The COVID-19 pandemic might be the event that convinces the Navy Reserve to restructure to be better postured for large-scale mobilizations. Early in the pandemic, the Commander, Navy Reserve Forces Command (CNRFC), authorized an exception to policy to allow reserve sailors to mobilize through their Navy Reserve Activities or Navy Operational Support Centers (NOSCs) to expedite their arrival to the USNS Comfort (T-AH-20), which was being sent to New York City. This should be the model going forward.
Currently, however, all mobilizations are processed at Navy Mobilization Processing Site (NMPS) Norfolk, Virginia, which is overseen by the Expeditionary Combat Readiness Center (ECRC).1 NMPS Norfolk processes hundreds of sailors per year and, should a major crisis or conflict occur that requires a large-scale mobilization, will be overwhelmed and become a bottleneck in getting Navy Reserve forces to the fight.
Future Outlook and Implications
As the Navy works to align with the 2018 National Defense Strategy, the ability to rapidly deploy naval forces is an increasing imperative. Given this, the Navy Reserve has been placing greater importance on the ability to quickly deploy reserve sailors to augment the active-duty component during conflict.
In the Pacific theater, the Chinese Navy’s technological development and advances in projecting sea power past the second island chain have demonstrated its resolve to compete with the U.S. Navy and its allies. While both sides may wish to avoid conflict, the risk of miscalculation between the People’s Liberation Army Navy (PLAN) and U.S. Navy is high. If such a miscalculation leads to widespread naval conflict, the United States will be forced to deploy a considerable amount of naval power to the Pacific theater. A war on the Korean peninsula would require the same, as would any number of conceivable naval battles with Russia, within and outside the Pacific theater. Similarly, a conflict between Israel and Iran would likely require a vast movement of Navy assets to the Arabian Gulf.
The Navy Reserve plays a crucial role in many military campaign strategies, and without reserve augmentation, the military would be challenged to execute operations in support of national strategic objectives. More than 228,000 reservists were called to active duty to support Operations Desert Shield and Desert Storm during the first Gulf War. Of those, 19,963 were Navy personnel. Similarly, within the first five months of Operation Enduring Freedom in 2001–2002, the Navy Reserve mobilized more than 10,500 members. There is no reason to believe this amount of reserve manpower would not be required in a future war.
The ECRC is not postured to support such mass mobilizations and would be an impediment to the rapid deployment of a large number of reservists. Effectively transitioning Navy Reserve personnel to full-time active-duty sailors is no small feat, requiring many administrative tasks. It is common for reserve sailors to be delayed in arriving to the conflict theater for up to a week because of medical holds or pay account issues, for example. Assuming a future large-scale naval conflict would require far more reservists than the present ECRC throughput capacity can quickly support, the potential for mass delays cannot be ignored.
A Distributed Mobilization Model
CNFRC, in coordination with Naval Personnel Command and U.S. Fleet Forces Command, should begin a methodical transition to a distributed mobilization model that uses local, geographically disbursed NOSCs. The COVID-19 mobilization proved that the existing NOSC infrastructure can effectively process sailors and get them forward. However, in a mass mobilization scenario to support a conflict abroad, this may not be achievable with the current NOSC structure.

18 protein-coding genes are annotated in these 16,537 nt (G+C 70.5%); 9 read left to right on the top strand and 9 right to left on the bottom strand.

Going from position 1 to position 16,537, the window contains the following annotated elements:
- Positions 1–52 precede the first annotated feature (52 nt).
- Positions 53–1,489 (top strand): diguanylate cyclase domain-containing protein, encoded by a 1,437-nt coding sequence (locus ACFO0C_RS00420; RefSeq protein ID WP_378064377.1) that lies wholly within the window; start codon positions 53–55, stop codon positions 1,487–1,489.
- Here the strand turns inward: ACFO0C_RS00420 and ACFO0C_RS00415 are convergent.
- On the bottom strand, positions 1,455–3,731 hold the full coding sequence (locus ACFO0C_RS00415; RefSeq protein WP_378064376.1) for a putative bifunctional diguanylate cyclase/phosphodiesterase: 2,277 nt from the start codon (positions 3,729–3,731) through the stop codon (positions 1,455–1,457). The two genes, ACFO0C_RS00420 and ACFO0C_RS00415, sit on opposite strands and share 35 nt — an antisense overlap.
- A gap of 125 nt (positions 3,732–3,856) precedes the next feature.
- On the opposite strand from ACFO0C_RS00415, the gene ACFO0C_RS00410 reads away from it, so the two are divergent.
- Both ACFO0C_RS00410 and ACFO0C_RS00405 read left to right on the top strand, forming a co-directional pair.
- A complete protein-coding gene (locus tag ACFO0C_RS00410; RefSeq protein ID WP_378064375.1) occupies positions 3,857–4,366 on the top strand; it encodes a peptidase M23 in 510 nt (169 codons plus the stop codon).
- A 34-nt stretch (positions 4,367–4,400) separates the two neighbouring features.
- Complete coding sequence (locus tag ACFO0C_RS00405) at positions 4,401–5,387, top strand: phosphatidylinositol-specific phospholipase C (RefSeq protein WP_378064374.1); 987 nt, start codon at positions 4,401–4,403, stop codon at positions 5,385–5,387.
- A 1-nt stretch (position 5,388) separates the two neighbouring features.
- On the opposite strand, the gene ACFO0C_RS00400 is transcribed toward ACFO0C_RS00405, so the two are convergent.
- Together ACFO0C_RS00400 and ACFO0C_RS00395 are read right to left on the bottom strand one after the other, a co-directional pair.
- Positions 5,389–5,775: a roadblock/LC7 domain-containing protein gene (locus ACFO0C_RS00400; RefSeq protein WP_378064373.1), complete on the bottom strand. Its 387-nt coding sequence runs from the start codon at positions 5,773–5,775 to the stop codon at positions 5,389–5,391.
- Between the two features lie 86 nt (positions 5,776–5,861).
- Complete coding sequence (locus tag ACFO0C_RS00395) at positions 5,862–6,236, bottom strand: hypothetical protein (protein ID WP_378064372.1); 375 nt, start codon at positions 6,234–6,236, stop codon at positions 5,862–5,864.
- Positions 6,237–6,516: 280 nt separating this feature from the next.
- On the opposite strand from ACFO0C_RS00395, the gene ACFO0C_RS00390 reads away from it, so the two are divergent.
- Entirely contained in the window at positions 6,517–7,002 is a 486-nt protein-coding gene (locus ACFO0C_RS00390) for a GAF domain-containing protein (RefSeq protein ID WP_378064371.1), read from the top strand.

To support a mass mobilization, the NOSCs would require significantly enhanced manpower and personnel system access. They need to be manned with appropriate administrative enlisted ratings (yeomen, personnel specialists, corpsmen) and officer designators from the line and staff corps. CNRFC needs to ensure NOSCs have personnel with the right skills for the heavy administrative lift required to support mobilizations. Customer service and accountability must be the top priority. CNRFC and U.S. Fleet Forces Command should make the reserve mobilization structure mirror the familiar naval warfare decentralized command structure—the composite warfare concept. All administrative, manpower, medical, training, and logistics functions should be able to be accomplished at the NOSC level. Unfortunately, NOSCs lack the capability and capacity to accomplish this task. Simple administrative services such as updating records are limited at NOSCs because of either restricted access for key administrative systems or outdated processes that require single-point-of-failure routing through offices at the Naval Personnel Command. In addition, many NOSCs do not have the right rates in the right billets. Too often, enlisted personnel with shipboard ratings are working in administrative, training, or manpower billets, whether as a stop gap or officially assigned. This is a disadvantage for both the NOSC sailor and the reservists they support.
Fully decentralized mobilization centers with the right manpower, tools, and access, and that use redundant traditional systems to guard against a cyber attack, would be better positioned to ensure the Navy’s reserve warfighters can get to the fight efficiently.
1. Processing through an NMPS was designed for individual augmentees being mobilized to support the war on terrorism in the Middle East and, until demand for reservists declined several years ago, also was done at NMPS San Diego and Gulfport.